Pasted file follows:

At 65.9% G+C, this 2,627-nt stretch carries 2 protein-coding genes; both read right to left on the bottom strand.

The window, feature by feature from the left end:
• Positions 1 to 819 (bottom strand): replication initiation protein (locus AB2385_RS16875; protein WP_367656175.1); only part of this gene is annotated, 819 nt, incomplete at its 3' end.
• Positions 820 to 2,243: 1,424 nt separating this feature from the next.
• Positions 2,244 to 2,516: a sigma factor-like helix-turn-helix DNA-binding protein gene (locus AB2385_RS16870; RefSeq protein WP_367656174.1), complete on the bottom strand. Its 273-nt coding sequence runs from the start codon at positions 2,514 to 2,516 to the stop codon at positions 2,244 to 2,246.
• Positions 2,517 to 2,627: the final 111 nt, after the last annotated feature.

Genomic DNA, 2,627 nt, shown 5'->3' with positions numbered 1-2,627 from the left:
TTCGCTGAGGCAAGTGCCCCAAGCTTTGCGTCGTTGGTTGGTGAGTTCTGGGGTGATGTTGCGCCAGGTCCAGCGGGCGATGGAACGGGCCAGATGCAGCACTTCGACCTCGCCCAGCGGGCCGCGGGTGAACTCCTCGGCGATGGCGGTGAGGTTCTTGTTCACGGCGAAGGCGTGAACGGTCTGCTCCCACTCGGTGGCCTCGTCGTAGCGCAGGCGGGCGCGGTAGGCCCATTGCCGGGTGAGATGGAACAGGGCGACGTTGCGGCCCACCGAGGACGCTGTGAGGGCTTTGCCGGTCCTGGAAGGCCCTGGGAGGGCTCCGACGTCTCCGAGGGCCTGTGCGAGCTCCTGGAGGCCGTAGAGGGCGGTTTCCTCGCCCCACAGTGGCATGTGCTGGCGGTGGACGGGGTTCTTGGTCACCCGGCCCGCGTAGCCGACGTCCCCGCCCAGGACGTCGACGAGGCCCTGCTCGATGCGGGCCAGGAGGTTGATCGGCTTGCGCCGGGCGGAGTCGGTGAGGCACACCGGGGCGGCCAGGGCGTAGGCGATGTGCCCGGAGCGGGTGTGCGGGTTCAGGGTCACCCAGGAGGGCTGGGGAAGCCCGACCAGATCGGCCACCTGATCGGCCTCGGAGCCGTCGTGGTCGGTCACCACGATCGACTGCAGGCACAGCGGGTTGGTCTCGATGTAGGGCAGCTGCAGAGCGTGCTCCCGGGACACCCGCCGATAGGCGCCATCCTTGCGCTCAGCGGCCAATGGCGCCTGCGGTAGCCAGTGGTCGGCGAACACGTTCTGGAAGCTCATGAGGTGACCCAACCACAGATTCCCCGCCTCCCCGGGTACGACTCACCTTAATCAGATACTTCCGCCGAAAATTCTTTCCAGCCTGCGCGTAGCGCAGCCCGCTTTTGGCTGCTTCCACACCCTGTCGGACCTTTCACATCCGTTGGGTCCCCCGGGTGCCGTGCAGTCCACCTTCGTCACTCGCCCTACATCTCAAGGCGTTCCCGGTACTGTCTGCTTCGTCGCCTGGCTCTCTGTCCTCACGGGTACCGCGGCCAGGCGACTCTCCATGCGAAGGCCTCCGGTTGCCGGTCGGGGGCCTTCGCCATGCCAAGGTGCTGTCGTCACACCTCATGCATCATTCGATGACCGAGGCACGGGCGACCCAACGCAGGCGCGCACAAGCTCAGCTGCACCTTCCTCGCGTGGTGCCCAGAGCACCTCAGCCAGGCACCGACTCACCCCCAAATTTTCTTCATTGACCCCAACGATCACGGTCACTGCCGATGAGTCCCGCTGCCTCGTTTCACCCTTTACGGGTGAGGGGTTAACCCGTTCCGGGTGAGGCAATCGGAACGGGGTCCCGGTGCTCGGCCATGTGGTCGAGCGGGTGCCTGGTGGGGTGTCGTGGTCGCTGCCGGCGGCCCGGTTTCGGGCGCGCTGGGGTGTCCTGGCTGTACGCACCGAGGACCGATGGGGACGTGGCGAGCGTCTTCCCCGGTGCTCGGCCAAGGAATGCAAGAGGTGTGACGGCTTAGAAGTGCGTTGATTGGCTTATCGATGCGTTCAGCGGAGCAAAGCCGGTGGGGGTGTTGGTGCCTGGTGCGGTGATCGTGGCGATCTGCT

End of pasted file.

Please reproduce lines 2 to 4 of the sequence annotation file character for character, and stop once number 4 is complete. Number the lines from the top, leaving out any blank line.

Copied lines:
The window, feature by feature from the left end:
• Positions 1 to 819 (bottom strand): replication initiation protein (locus AB2385_RS16875; protein WP_367656175.1); only part of this gene is annotated, 819 nt, incomplete at its 3' end.
• Positions 820 to 2,243: 1,424 nt separating this feature from the next.